Mr. Giuliani has told associates that he will decide on a candidacy within 30 to 60 days, as he weighs whether he can be elected statewide and what impact another campaign would have on his business interests.
He is already laying the groundwork. On Friday he traveled to Long Island to encourage the state Republican Party chairman, Joseph N. Mondello, to step aside, a maneuver that party insiders viewed as the former mayor’s most concrete step yet toward a run.
On Monday, Mr. Mondello announced his resignation, and Mr. Giuliani’s lieutenants were working the phones to drum up support for the replacement they prefer, the Niagara County Republican chairman, Henry F. Wojtaszek, a longtime supporter of Mr. Giuliani’s.
Mr. Giuliani’s efforts to sound out party leaders about a candidacy have also intensified. He has crisscrossed the state meeting with local officials; after a motivational speech to a paying audience in Buffalo last Tuesday, he met with local Republican leaders in a private meeting room to talk about the race. In recent weeks, he has also discussed his possible candidacy with Mayor Michael R. Bloomberg and met in Washington with Representative Peter T. King, a Republican who has considered running himself but said he would not if Mr. Giuliani became a candidate.
Mr. Giuliani declined to be interviewed, but several people who have spoken to him said he sees parallels between the current conditions in Albany and those in the city before his election as mayor. Voters were willing to take a chance on him then, he has said, in part because they were fed up with the dysfunction.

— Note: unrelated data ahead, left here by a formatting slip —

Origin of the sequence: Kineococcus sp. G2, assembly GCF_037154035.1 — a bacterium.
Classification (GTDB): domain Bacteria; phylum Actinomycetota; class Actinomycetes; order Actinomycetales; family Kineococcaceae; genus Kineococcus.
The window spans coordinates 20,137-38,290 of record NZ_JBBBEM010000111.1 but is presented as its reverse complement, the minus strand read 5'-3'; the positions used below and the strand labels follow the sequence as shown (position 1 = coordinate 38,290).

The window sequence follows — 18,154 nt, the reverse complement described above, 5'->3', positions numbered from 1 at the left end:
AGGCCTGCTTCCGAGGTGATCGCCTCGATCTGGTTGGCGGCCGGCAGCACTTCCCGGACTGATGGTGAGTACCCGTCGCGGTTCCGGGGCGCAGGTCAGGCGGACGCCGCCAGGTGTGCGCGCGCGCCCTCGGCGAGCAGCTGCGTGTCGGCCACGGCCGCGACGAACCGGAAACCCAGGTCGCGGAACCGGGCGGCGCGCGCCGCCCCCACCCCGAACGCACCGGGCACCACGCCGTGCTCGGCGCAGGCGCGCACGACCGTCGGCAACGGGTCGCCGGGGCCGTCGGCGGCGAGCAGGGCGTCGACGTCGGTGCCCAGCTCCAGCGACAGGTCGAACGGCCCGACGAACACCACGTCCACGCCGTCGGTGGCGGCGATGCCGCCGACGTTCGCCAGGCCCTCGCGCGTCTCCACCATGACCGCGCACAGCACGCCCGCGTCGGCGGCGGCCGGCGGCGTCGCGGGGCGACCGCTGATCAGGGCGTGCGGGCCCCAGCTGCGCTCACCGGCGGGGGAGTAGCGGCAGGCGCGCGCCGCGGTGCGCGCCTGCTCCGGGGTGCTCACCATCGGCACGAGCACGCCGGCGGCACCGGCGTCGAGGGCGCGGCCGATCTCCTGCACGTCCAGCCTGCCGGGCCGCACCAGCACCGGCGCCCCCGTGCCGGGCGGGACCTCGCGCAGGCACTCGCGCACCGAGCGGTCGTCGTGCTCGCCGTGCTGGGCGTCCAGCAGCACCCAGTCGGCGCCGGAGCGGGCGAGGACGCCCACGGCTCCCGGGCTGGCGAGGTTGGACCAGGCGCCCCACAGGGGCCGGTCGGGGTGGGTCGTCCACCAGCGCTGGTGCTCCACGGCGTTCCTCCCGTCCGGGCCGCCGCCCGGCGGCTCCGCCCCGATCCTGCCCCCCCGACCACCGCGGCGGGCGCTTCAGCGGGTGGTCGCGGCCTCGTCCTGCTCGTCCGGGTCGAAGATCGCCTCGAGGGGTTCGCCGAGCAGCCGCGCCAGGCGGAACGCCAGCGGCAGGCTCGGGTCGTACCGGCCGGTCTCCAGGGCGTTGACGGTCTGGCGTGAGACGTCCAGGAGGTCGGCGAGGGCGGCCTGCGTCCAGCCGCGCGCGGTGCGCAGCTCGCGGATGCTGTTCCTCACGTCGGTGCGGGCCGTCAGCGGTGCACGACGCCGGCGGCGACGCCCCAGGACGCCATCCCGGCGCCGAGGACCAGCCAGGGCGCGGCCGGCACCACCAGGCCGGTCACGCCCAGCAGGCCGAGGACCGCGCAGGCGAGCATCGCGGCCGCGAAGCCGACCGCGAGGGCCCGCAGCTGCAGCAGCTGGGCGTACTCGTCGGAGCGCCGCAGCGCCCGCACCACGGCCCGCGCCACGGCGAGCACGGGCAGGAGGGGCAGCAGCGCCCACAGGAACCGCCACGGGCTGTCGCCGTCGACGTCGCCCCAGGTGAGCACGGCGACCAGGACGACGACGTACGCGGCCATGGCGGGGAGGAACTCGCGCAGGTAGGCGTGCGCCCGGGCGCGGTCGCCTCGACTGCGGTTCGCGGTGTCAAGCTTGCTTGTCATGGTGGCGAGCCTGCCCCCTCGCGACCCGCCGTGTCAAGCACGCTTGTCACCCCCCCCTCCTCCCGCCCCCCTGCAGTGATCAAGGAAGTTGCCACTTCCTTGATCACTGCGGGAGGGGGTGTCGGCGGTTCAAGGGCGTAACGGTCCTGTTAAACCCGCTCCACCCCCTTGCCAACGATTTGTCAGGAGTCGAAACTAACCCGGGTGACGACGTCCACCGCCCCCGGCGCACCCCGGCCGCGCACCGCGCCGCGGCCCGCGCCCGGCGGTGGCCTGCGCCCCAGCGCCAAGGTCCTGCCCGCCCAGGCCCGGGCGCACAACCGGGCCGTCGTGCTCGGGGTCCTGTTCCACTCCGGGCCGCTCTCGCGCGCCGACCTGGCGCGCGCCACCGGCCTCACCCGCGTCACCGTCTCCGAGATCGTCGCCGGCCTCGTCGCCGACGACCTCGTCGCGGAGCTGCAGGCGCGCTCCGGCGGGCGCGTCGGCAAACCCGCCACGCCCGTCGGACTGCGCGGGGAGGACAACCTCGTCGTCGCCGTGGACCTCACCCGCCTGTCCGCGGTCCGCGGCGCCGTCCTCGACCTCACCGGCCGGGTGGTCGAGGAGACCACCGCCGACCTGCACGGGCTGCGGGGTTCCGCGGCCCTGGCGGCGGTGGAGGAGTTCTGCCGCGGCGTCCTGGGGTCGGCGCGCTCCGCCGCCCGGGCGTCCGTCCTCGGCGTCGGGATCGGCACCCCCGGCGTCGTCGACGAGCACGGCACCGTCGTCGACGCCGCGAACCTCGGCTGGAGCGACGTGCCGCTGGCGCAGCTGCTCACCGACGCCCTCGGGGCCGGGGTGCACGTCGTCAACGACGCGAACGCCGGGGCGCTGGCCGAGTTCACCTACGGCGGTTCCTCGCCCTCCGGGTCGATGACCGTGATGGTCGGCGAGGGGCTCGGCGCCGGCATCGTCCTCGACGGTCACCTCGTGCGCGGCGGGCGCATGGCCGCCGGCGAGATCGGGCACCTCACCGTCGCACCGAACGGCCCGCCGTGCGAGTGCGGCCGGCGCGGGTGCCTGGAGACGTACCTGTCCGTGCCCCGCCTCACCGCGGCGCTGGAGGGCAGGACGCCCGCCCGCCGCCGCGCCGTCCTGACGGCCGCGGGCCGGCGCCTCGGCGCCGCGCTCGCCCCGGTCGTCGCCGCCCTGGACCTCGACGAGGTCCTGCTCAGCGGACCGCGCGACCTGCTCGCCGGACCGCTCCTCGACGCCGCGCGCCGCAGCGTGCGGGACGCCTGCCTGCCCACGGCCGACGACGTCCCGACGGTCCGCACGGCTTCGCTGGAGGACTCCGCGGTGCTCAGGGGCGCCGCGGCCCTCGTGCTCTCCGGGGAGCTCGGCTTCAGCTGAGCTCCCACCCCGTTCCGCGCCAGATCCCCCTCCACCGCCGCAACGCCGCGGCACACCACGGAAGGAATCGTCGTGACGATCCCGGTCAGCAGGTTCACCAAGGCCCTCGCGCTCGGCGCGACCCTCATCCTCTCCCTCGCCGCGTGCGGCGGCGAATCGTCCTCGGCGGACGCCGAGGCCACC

“Several times, he said to me that he sees state government similar to where New York City was in 1993: out of control,” said Mr. King, who met with Mr. Giuliani late last month at the Capitol Hill Club. “So many people are saying the state can’t be governed, which is what everyone was saying about the city then. In Rudy’s mind, this is a challenge.”
Mr. Giuliani suggested as much at a breakfast address sponsored by Crain’s New York in Manhattan this month.
“If I thought that I could make a real difference in the state, really change things and it really needed me, then I probably would do it,” he said then. If the state continues to deteriorate, he added, “maybe I’ll decide to run. We’ll see.”
Mr. Giuliani is unpredictable at times, and even his closest advisers cannot say for sure what he will do. One adviser said an announcement was likely to come after the Nov. 3 city election.
Running would probably mean the former mayor, 65, would have to give up his lucrative speaking engagements — each brings him tens of thousands of dollars, associates say — and once again step back from his two businesses, the large Texas-based law firm Bracewell & Giuliani, and the consulting firm Giuliani Partners, which he started with several of his former aides from the mayor’s office.
The consulting firm has suffered more noticeably from his electoral distractions; recent defections have included Mr. Giuliani’s former chief of staff, Anthony V. Carbonetti, who largely severed ties with the firm this year but was among the aides making calls in the wake of Mr. Mondello’s departure Monday.